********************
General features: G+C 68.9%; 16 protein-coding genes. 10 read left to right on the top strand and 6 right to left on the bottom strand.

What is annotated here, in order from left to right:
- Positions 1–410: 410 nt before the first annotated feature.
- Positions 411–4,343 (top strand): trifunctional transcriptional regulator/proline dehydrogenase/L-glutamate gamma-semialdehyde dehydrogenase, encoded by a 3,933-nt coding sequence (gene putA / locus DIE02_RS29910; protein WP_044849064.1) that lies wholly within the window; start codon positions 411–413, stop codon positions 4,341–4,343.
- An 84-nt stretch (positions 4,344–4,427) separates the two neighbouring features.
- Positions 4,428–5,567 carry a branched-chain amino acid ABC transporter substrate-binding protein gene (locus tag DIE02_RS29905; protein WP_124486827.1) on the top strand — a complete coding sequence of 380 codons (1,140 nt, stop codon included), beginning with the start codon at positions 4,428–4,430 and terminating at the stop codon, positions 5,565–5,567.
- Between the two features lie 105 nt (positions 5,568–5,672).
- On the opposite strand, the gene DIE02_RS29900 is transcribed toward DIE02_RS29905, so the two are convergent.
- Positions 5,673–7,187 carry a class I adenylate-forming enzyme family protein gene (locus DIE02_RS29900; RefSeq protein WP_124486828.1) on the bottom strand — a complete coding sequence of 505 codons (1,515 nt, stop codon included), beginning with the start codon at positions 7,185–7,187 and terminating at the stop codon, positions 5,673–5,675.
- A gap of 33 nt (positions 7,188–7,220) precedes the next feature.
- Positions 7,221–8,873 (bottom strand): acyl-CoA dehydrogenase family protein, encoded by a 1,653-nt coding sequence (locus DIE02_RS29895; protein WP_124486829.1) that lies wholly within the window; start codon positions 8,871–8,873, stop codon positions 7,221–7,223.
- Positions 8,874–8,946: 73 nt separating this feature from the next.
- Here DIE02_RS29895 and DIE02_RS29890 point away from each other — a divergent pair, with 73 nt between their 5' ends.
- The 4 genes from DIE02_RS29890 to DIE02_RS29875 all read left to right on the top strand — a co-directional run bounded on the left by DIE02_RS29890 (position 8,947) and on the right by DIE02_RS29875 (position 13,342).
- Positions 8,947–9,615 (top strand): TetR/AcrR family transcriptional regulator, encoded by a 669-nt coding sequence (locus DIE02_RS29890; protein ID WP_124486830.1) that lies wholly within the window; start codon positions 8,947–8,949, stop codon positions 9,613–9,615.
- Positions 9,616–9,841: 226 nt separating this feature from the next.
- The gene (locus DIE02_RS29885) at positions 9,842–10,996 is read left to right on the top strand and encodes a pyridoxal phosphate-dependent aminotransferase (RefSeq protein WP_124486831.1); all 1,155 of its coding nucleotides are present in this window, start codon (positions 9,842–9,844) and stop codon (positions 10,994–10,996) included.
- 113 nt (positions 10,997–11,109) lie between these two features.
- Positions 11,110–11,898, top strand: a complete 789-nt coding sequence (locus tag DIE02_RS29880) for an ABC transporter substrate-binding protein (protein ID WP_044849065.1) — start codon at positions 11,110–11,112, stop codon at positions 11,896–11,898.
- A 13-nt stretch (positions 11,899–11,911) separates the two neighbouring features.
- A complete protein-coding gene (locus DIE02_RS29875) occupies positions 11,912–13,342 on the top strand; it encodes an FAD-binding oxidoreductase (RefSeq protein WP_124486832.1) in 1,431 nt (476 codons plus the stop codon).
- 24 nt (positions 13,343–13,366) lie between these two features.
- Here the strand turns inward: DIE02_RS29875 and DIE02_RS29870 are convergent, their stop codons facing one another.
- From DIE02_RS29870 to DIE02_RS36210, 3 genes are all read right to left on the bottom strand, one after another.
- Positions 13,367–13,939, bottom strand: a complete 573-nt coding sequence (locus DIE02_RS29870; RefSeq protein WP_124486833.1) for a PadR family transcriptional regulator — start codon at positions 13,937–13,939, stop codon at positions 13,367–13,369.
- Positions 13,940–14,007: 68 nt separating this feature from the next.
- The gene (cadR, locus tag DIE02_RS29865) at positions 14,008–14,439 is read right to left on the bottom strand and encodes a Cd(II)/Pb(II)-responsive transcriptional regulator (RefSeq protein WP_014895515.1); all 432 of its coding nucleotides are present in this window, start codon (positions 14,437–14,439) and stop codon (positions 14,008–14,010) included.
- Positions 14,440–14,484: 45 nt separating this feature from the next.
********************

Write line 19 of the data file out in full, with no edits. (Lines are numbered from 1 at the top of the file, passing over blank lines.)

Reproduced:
- Positions 11,110–11,898, top strand: a complete 789-nt coding sequence (locus tag DIE02_RS29880) for an ABC transporter substrate-binding protein (protein ID WP_044849065.1) — start codon at positions 11,110–11,112, stop codon at positions 11,896–11,898.